Key points of deal at a glance
Published 02/01/2013 | 05:00
• Postpones for two months the start of $1.2 trillion (€0.9trn) in automatic spending cuts over 10 years, known as the "sequester". For those two months, $24bn in savings would be substituted. Half of those savings would be split between defence and non-defence programmes. The other half includes new revenues.
• Raises $600bn in revenue over 10 years through a series of tax hikes on the wealthy.
• Permanently extends tax cuts made in 2001 by Republican President George W Bush for income below $400,000 (e530,000) per individual, or $450,000 per family. Income above that level would be taxed at 39.6pc, up from 35pc. Above that income threshold, capital gains and dividend tax rates would return to 20pc, from 15pc.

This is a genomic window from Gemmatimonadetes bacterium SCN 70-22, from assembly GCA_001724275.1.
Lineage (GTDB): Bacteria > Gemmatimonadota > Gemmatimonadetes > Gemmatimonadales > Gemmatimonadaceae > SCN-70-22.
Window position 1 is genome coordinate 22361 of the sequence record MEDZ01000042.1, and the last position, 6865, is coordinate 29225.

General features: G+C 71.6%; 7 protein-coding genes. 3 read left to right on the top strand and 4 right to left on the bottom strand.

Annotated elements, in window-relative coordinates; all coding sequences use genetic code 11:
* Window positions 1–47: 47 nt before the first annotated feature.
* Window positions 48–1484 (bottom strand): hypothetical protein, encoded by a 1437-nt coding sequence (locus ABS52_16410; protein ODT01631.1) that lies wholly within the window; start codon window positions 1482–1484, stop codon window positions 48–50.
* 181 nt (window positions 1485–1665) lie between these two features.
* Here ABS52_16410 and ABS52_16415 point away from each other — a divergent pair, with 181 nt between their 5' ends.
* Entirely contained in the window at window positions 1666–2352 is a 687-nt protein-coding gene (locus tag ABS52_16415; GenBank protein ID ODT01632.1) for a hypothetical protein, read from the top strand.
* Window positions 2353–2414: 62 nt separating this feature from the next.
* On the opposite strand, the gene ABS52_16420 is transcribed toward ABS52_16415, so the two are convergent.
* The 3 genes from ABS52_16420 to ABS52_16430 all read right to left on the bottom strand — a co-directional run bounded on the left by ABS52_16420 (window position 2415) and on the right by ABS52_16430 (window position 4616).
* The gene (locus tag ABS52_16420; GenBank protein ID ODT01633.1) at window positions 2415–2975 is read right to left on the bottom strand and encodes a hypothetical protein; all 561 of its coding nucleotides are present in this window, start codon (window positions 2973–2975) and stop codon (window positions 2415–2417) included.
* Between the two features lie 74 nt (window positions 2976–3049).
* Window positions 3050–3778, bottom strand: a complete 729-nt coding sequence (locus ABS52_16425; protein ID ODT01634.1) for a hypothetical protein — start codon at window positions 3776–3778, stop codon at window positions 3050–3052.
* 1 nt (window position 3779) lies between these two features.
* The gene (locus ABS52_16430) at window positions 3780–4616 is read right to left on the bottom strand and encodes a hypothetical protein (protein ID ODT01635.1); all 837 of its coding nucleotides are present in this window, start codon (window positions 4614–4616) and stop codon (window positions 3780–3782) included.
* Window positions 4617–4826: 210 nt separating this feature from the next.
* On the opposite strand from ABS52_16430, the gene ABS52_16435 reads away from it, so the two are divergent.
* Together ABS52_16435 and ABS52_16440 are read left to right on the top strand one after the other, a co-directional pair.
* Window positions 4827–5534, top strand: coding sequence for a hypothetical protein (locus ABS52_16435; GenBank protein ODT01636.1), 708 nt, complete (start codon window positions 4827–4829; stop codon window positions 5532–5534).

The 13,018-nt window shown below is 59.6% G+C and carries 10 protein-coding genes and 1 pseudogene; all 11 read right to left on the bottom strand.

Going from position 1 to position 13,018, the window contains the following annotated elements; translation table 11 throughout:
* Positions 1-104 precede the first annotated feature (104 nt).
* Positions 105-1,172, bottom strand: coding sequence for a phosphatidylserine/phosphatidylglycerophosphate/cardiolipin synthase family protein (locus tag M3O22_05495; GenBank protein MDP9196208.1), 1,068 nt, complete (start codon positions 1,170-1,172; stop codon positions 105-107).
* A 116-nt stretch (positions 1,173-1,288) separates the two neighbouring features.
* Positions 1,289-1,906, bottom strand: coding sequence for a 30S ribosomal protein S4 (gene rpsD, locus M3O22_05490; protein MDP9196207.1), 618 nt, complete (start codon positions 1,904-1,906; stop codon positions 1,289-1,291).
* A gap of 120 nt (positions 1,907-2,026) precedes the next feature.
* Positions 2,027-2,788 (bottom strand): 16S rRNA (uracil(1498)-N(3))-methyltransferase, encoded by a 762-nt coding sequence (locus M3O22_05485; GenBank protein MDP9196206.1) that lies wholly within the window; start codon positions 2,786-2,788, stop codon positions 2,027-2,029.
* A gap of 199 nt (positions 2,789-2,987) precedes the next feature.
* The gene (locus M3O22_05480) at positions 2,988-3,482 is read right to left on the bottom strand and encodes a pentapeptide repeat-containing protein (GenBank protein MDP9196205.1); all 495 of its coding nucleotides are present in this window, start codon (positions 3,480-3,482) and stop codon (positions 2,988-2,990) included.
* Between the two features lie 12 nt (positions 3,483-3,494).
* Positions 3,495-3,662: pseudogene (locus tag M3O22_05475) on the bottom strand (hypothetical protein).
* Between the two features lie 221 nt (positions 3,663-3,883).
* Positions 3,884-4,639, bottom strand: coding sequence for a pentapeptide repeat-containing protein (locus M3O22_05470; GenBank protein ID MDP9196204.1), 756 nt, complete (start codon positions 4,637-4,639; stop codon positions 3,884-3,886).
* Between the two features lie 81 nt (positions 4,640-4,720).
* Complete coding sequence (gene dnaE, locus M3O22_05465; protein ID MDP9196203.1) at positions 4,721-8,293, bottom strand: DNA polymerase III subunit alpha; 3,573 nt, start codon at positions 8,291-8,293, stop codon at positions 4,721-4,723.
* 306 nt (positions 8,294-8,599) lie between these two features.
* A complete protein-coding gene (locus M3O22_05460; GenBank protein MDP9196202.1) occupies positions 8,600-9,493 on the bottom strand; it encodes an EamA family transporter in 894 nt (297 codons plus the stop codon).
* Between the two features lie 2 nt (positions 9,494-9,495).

• Caps personal exemptions and itemised deductions for income above $250,000, or $300,000 per household.
• Raises estate tax rate to 40pc for estates of more than $10m per couple, up from 35pc.
• Includes a permanent fix for the alternative minimum tax.
• Extends unemployment insurance benefits for one year for two million people.
• Extends child tax credit, earned income tax credit, and tuition tax credit.
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